Tallgrass Energy announced an open season on August 15, 2018, to solicit shipper commitments to construct the Seahorse Pipeline, a new 800 Mb/d crude pipeline from Cushing to St. James. Cushing spreads to the Gulf Coast have been highly volatile since April as pipelines like Keystone, Marketlink, and Seaway have been operating at high utilizations to move increasing inbound Rockies and Canadian oil production to Gulf Coast refineries. A combination of growing production from the Powder River, DJ Basin, and SCOOP/STACK and increasing Canadian pipeline flow is likely to continue pressuring spreads between Cushing and the Gulf. This leads to several key questions. First, are WTI/Gulf spreads being driven by bottlenecks getting out of Cushing? Or is there a bottleneck further downstream to connect barrels flowing from Houston to Louisiana? And if so, will the bottleneck at Houston worsen as new Permian pipeline projects are completed and potentially flood Houston with Permian crude?
Since April, not only has the Cushing to Houston spread widened, so has the spread between Houston and LLS, this indicates that there could be a growing bottleneck not just between Cushing and Houston, but also between Houston and St. James. Spreads temporarily collapsed in late June and July because of reduced crude supply and inbound crude from Canada at Cushing due to the outage of Suncor’s 300 Mb/d upgrader. The partial restoration of service has already begun to pressure spreads between Cushing and Gulf Coast and full service is expected to begin in mid-September.
Production in the DJ and Powder River Basin is expected to increase by a combined 430 Mb/d by 2023 relative to 2017. Growth could be higher as several producers have announced plans to grow activity in the Powder River Basin based on promising results in 3Q 2018 earnings. (See our commentary from August 2nd and our Upstream Outlook published on August 15 with additional analysis). Most of this incremental production will flow to Cushing and on to Houston via Enterprise and Enbridge’s Seaway pipeline or TransCanada’s Marketlink. Given that these pipelines are already flowing at high utilization rates, if volumes on this route increase, bottlenecks could worsen.
There are a few infrastructure expansion projects in the works that could provide short-term relief to Gulf Coast and Cushing bottlenecks as Rockies production increases. Drag reducing agents will be used on Seaway starting by September 2018 to increase capacity by 100 Mb/d to 950 Mb/d, which may reduce the potential for Cushing bottlenecks near term. However, once volumes arrive in Houston, many continue to Louisiana on Zydeco (formerly Houston-to-Houma) and Bayou Bridge where spreads indicate a bottleneck is likely as well. Zydeco has been flowing at close to 90% utilization this year, contributing to the Houston bottleneck, and the completion of Bayou Bridge to fully connect to Louisiana continues to face opposition from environmental groups and regulatory delays. The completion of the Bayou Bridge extension from Lake Charles to St. James will add 280 – 480 Mb/d of increased connectivity between Houston and St. James and could help ease bottlenecks along the Gulf Coast. But if the Bakken, DJ, or Powder River Basin grows more than expected or Keystone XL is completed and increases inbound Canadian flows, a new pipe out of Cushing or Patoka would be needed to provide relief.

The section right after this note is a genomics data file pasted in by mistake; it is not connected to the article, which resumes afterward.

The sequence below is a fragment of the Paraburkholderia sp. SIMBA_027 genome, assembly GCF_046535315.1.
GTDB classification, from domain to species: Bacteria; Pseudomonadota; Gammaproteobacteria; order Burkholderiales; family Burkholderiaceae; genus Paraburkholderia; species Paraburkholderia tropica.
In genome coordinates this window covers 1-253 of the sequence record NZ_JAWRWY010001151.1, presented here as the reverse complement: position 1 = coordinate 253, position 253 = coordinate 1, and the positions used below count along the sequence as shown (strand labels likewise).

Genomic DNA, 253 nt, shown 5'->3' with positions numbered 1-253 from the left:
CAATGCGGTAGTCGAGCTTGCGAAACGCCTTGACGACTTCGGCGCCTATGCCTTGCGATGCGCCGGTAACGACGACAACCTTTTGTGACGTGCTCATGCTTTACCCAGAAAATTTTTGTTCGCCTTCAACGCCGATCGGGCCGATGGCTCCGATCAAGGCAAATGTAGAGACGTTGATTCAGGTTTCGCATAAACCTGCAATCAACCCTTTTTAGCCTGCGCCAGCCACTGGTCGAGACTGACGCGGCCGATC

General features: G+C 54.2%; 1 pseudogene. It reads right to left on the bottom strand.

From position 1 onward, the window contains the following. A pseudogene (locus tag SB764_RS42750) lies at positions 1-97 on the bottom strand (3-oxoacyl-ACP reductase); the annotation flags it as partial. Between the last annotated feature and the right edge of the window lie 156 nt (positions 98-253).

As a solution for the Rockies producers facing bottlenecks at Cushing and Houston, Seahorse could allow Powder River and DJ producers a direct pipeline route to the Gulf Coast. As a Tallgrass asset, Tallgrass could offer single joint tariff with Pony Express and Seahorse. This option allows for seamless supply-basin to demand market transportation, reduces or eliminates pump-over fees, and the need to stack rates across pipelines which could make this a very cost competitive rate compared to existing rates. This route also allows producers to avoid potential Houston bottlenecks and transport volumes directly to the LLS pricing area which trades, on average, at a premium to Houston.
The other potential project to help debottleneck Cushing is the Capline reversal project which would connect Patoka, IL, to St. James as well. Even though Capline does not connect to Cushing, it could divert volumes that would otherwise flow through Cushing and provide relief.
Both the potential Capline reversal and Seahorse have the advantage of moving volumes directly to Louisiana, avoiding Houston bottlenecks. Seahorse may appeal to producers as it allows a direct route for DJ Basin and Powder River Basin producers to the Gulf Coast. Given its wellhead to market capabilities and access to Louisiana markets, Seahorse could provide welcome relief for Rockies producers. For more on BTU Analytics’ view on oil prices and infrastructure development, request a sample of BTU Analytics’ Oil Market Outlook Report.